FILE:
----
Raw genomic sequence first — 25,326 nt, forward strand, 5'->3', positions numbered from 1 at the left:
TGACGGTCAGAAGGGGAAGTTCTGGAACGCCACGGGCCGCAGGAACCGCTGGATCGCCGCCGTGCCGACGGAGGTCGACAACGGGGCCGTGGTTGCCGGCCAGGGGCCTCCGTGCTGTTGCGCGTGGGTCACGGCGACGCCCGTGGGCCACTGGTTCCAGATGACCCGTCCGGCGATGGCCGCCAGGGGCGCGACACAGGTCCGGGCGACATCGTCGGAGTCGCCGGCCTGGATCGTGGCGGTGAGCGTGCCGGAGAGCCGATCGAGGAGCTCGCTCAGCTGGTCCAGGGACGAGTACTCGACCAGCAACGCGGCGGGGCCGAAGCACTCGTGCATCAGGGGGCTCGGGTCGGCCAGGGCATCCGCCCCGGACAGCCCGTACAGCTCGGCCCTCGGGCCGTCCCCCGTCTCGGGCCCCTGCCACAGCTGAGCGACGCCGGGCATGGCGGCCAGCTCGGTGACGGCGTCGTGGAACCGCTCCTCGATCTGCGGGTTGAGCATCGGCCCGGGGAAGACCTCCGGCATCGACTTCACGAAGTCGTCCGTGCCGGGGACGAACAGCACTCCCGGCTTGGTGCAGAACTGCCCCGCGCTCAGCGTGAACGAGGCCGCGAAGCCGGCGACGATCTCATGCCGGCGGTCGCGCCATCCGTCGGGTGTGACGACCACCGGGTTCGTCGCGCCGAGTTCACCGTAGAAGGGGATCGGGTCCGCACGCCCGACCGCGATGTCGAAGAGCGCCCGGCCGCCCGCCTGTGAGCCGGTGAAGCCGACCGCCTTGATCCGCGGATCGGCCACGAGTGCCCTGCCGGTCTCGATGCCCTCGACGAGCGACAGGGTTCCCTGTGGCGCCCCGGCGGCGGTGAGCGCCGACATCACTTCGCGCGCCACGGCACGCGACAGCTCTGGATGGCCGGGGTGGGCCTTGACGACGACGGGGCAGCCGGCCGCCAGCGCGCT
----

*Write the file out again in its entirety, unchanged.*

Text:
Raw genomic sequence first — 25,326 nt, forward strand, 5'->3', positions numbered from 1 at the left:
TGACGGTCAGAAGGGGAAGTTCTGGAACGCCACGGGCCGCAGGAACCGCTGGATCGCCGCCGTGCCGACGGAGGTCGACAACGGGGCCGTGGTTGCCGGCCAGGGGCCTCCGTGCTGTTGCGCGTGGGTCACGGCGACGCCCGTGGGCCACTGGTTCCAGATGACCCGTCCGGCGATGGCCGCCAGGGGCGCGACACAGGTCCGGGCGACATCGTCGGAGTCGCCGGCCTGGATCGTGGCGGTGAGCGTGCCGGAGAGCCGATCGAGGAGCTCGCTCAGCTGGTCCAGGGACGAGTACTCGACCAGCAACGCGGCGGGGCCGAAGCACTCGTGCATCAGGGGGCTCGGGTCGGCCAGGGCATCCGCCCCGGACAGCCCGTACAGCTCGGCCCTCGGGCCGTCCCCCGTCTCGGGCCCCTGCCACAGCTGAGCGACGCCGGGCATGGCGGCCAGCTCGGTGACGGCGTCGTGGAACCGCTCCTCGATCTGCGGGTTGAGCATCGGCCCGGGGAAGACCTCCGGCATCGACTTCACGAAGTCGTCCGTGCCGGGGACGAACAGCACTCCCGGCTTGGTGCAGAACTGCCCCGCGCTCAGCGTGAACGAGGCCGCGAAGCCGGCGACGATCTCATGCCGGCGGTCGCGCCATCCGTCGGGTGTGACGACCACCGGGTTCGTCGCGCCGAGTTCACCGTAGAAGGGGATCGGGTCCGCACGCCCGACCGCGATGTCGAAGAGCGCCCGGCCGCCCGCCTGTGAGCCGGTGAAGCCGACCGCCTTGATCCGCGGATCGGCCACGAGTGCCCTGCCGGTCTCGATGCCCTCGACGAGCGACAGGGTTCCCTGTGGCGCCCCGGCGGCGGTGAGCGCCGACATCACTTCGCGCGCCACGGCACGCGACAGCTCTGGATGGCCGGGGTGGGCCTTGACGACGACGGGGCAGCCGGCCGCCAGCGCGCT